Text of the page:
Monday, January 03, 2011

Themes for 2011

Here are the site's themes for 2011.

The new year is an appropriate time to re-state the purpose and themes of this site. We can each only read a narrow selection of the web, and I appreciate your readership. The central themes for 2011 include those which have animated the site since its inception in May 2005, and others have been sharpened by insights and critiques from readers in 2010.

1. To be early on major trends; to look out not six months but six years and beyond. As correspondent Walt Howard was kind enough to note some years ago, this site tends to address topics years before they hit the mainstream media.

This often leaves us (you and I both) feeling isolated, wanderers in a vast wilderness of propaganda, simulation and carefully engineered distraction.

On the other hand, it also offers some advance warning of potential investment opportunities. Just as we expected oil to skyrocket, we also expected a "head-fake" collapse back to the $40/barrel range. The "head-fake" patterns appears to be a fractal, repeating as credit expansion drives demand and bubbles popping collapse demand.

My thoughts are as much on 2014 and 2021 as they are on 2011.

2. To stray beyond the herd. Right now the herd is running in commodities and "don't fight the Fed" euphoria in stocks and other "risk trades." The unfortunate characteristic of a herd is only the few in front can see the cliff edge ahead, but by then the momentum of the herd behind them drives the entire mass over the cliff.

I confess to a contrarian nature. Herds make me nervous. That is why I called housing a bubble in mid-2004. The bubble expanded for another 2-3 years; being early requires great patience.

3. To look beyond the false precision of "modern economics" and finance.Mainstream economists missed every important trend of the past few years, and the false precision of their mathematical models is largely responsible for creating the illusion of certainty. is data-dependent on many topics, but the truly critical issues are rarely quantifiable or open to being insightfully mathematicized. For instance, mainstream economists are completely, totally, fatally clueless about why small business won't be creating jobs. The reasons cannot be divined with statistics; they are cultural. The U.S. now offers up a facade of welcoming entrepreneurism; the reality is small business is being ground down by central State-supported cartels and fiefdoms.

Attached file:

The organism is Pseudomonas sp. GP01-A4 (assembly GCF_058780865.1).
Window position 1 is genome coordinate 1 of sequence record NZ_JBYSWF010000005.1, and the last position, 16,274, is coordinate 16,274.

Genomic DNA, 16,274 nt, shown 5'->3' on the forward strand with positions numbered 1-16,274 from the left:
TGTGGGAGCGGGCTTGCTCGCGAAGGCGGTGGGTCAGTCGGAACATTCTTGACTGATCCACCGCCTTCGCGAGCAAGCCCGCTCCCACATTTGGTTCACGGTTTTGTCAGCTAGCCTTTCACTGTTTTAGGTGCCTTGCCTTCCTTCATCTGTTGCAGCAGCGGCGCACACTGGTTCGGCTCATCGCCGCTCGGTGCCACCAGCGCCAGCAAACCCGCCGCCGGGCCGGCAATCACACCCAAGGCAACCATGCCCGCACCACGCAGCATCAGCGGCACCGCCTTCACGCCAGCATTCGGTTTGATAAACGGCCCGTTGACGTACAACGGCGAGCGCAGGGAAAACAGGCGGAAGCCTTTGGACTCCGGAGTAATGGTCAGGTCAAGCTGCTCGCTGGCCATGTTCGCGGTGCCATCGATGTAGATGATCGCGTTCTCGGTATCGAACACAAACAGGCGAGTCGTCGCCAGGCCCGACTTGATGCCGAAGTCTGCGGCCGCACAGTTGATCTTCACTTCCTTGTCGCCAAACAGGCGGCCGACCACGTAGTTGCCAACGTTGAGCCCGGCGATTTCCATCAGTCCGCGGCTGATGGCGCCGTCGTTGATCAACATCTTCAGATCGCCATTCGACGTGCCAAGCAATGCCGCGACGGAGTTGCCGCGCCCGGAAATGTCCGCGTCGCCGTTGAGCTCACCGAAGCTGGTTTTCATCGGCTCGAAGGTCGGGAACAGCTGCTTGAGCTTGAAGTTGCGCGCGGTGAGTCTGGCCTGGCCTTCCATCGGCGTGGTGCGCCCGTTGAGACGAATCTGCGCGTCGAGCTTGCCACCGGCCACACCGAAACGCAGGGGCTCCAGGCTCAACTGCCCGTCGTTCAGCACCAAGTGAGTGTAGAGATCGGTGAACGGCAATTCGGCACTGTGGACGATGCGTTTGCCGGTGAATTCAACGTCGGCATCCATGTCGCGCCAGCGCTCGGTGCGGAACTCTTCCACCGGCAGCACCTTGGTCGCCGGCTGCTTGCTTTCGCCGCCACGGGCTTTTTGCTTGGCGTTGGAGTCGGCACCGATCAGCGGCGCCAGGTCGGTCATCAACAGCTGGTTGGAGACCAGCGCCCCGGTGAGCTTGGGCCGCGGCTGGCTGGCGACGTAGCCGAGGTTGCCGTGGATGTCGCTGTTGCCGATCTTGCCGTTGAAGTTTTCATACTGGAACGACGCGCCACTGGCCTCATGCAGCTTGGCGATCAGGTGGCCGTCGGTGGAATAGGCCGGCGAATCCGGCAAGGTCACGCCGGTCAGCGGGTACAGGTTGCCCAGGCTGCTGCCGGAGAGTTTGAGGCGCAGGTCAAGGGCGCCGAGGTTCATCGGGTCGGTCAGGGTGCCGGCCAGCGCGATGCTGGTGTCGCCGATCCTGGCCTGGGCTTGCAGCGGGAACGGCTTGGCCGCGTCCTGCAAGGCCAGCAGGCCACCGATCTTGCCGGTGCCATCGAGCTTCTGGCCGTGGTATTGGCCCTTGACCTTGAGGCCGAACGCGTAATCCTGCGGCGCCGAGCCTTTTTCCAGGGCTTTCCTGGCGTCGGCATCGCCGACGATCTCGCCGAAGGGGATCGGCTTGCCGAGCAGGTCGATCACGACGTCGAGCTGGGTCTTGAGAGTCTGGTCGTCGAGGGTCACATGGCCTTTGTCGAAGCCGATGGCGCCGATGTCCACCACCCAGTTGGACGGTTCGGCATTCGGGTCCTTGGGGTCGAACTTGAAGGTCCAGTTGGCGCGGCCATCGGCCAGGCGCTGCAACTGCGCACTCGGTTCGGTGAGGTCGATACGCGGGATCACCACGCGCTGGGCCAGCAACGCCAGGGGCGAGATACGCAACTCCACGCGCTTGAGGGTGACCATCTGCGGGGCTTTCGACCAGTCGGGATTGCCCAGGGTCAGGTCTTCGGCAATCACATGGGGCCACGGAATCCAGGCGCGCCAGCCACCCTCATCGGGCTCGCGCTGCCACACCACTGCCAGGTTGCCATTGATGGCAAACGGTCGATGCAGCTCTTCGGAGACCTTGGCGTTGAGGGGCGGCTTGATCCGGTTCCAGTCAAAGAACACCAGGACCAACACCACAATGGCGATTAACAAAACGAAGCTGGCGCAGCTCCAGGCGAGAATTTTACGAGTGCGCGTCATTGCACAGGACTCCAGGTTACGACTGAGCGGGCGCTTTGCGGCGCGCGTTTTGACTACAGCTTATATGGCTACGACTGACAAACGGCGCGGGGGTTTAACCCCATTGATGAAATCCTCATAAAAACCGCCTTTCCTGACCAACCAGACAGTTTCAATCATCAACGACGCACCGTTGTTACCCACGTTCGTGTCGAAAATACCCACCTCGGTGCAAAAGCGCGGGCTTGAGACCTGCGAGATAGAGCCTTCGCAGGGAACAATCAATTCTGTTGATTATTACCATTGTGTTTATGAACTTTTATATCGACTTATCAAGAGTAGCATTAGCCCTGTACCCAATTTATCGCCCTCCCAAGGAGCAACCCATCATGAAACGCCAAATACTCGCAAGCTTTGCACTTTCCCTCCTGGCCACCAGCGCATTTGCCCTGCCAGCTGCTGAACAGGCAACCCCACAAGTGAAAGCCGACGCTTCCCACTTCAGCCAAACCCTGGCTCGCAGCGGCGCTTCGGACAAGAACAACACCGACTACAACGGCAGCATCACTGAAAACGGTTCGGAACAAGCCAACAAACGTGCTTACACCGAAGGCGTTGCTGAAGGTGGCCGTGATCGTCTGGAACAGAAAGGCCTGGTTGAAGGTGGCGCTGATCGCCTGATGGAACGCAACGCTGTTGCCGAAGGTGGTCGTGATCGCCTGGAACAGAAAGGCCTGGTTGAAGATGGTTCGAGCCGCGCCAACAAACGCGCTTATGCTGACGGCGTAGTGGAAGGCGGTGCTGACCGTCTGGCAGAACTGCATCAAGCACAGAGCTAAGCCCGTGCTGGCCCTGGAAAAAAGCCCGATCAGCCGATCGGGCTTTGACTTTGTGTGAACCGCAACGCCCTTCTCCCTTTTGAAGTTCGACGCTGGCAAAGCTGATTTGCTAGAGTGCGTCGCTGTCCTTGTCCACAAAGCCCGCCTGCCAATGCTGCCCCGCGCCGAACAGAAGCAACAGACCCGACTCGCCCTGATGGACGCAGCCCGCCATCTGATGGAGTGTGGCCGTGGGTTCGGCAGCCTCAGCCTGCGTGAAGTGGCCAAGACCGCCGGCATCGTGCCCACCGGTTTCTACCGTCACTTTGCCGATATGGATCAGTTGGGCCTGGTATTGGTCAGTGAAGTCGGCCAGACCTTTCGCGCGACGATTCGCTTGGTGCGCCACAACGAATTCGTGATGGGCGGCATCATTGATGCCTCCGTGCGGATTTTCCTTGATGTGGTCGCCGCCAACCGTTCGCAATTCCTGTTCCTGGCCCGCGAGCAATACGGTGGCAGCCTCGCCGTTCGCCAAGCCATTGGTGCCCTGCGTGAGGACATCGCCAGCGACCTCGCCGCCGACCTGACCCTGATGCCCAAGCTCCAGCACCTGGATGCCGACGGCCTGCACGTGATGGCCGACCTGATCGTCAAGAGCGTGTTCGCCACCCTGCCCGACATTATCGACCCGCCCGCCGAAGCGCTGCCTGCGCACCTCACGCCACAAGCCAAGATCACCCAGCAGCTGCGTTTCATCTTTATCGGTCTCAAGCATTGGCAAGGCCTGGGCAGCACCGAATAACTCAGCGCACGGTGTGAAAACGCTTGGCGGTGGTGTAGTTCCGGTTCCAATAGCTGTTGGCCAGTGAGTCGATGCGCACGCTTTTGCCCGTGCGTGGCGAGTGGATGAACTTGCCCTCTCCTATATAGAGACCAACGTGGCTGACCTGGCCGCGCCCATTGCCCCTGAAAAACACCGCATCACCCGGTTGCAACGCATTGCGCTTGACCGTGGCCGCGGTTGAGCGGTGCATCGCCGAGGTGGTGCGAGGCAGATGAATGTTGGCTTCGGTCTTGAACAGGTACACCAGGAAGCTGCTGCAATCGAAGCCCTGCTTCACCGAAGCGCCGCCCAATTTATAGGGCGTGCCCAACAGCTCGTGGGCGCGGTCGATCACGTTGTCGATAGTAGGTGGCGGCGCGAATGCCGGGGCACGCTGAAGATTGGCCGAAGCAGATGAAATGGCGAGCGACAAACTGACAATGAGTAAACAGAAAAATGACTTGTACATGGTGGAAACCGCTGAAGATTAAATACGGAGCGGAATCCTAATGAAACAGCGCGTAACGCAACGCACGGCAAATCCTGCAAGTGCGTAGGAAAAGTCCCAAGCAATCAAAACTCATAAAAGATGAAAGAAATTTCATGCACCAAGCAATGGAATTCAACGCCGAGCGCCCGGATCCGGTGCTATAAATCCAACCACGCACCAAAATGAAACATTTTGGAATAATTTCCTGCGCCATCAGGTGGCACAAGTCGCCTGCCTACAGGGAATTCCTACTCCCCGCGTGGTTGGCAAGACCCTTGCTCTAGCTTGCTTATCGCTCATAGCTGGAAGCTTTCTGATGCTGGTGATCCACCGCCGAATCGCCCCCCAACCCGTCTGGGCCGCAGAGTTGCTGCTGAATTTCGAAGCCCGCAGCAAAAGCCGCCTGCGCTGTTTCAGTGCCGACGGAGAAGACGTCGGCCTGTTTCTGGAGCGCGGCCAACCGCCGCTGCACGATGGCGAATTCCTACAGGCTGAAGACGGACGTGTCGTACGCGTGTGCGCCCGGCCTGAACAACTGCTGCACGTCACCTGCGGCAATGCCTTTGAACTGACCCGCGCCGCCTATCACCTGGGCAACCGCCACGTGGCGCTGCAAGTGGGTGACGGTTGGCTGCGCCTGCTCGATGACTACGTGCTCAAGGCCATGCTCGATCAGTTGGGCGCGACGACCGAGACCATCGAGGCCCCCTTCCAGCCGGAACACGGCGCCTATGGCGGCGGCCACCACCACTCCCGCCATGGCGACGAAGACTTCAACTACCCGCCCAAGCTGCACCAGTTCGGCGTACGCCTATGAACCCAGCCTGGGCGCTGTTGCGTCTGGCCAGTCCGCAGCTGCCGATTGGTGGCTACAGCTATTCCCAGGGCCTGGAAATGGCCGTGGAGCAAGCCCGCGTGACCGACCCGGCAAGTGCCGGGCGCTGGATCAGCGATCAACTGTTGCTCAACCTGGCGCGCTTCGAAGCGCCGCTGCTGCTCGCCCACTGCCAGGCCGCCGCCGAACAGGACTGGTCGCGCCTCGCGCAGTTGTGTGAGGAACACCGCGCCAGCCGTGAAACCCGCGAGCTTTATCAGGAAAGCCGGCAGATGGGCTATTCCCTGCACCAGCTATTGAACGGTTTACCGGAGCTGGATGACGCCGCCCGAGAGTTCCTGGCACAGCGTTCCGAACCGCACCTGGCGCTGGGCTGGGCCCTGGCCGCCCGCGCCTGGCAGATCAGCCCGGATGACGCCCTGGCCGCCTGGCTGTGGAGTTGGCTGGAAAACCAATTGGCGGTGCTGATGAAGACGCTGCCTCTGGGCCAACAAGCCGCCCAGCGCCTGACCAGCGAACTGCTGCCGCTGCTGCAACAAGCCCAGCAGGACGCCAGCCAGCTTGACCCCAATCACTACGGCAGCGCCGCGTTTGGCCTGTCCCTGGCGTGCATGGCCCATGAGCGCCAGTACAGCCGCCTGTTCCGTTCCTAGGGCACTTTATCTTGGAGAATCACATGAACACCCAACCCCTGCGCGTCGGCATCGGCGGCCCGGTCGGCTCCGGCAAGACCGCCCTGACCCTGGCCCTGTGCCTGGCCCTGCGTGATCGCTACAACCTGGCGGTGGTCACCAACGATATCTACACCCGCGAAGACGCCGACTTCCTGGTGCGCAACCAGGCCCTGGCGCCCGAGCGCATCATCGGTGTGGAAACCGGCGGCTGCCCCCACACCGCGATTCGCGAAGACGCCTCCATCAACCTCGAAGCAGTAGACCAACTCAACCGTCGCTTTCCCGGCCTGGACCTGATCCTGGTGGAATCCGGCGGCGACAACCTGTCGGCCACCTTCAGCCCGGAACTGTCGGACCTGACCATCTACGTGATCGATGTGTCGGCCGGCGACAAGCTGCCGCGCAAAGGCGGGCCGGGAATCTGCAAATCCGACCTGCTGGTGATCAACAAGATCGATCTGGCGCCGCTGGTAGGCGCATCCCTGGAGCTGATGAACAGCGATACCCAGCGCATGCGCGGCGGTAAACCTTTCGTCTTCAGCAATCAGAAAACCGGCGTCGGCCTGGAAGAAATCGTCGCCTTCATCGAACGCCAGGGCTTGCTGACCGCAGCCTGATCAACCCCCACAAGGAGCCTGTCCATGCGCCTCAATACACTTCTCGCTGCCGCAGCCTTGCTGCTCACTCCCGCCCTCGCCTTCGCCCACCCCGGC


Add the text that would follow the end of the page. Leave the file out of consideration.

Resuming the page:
4. To continue a spiritual as well as an intellectual journey. Ideas matter, and so do ethics and spiritual insight. The ailments which are riddling the U.S. are not reducable to finance or data sets; the rot is much, much deeper than any understanding which lends itself to quantification.

The very fact that so few even recognize the depth of the nation's ethical and moral rot is a kind of proof of its profound reach: the culture of fraud, misrepresentation, entitlement and gaming the system is now the air we breathe, unnoticed and unremarked.

5. To seek large-scale (policy) and small-scale (individual/household) alternatives and solutions. While it may well be the equivalent of tilting at wndmills to propose policy solutions, the exercise is nonetheless useful, as it delineates how far the status quo is from dealing with reality.

On a more practical level, there are generally individual and household responses to the inter-connected crises we face. We are not helpless; we are what we do every day.

6. To remain steadfastly hopeful despite a hopelessly unsustainable status quo. I do not mean the fabricated silken simulacrum of "hope" generated for political gain, but a practical hope grounded in real-life, analog experience.

While the site is digital, the experiences presented are analog/real-world. It is self-evident to me that you cannot speak of "healthcare" without addressing nutrition, diet, marketing, cooking, fitness and mental health, and you cannot speak of diet and cooking without addressing soil and the nurturing of food.

You cannot speak of soil and the growing of food without addressing petroleum, and you cannot speak of petroleum without addressing Peak Oil or Plateau Oil and the aspirations of 2 billion more people for a lifestyle the planet is straining to maintain for a "mere" 1 billion now.

Nor can you speak of any of these without addressing the Power Elites which have concentrated financial and political power to an unprecedented degree, and the concentration of global media and corporate cartels.

Hope springs from speaking and writing the truth, as unwelcome as that might be.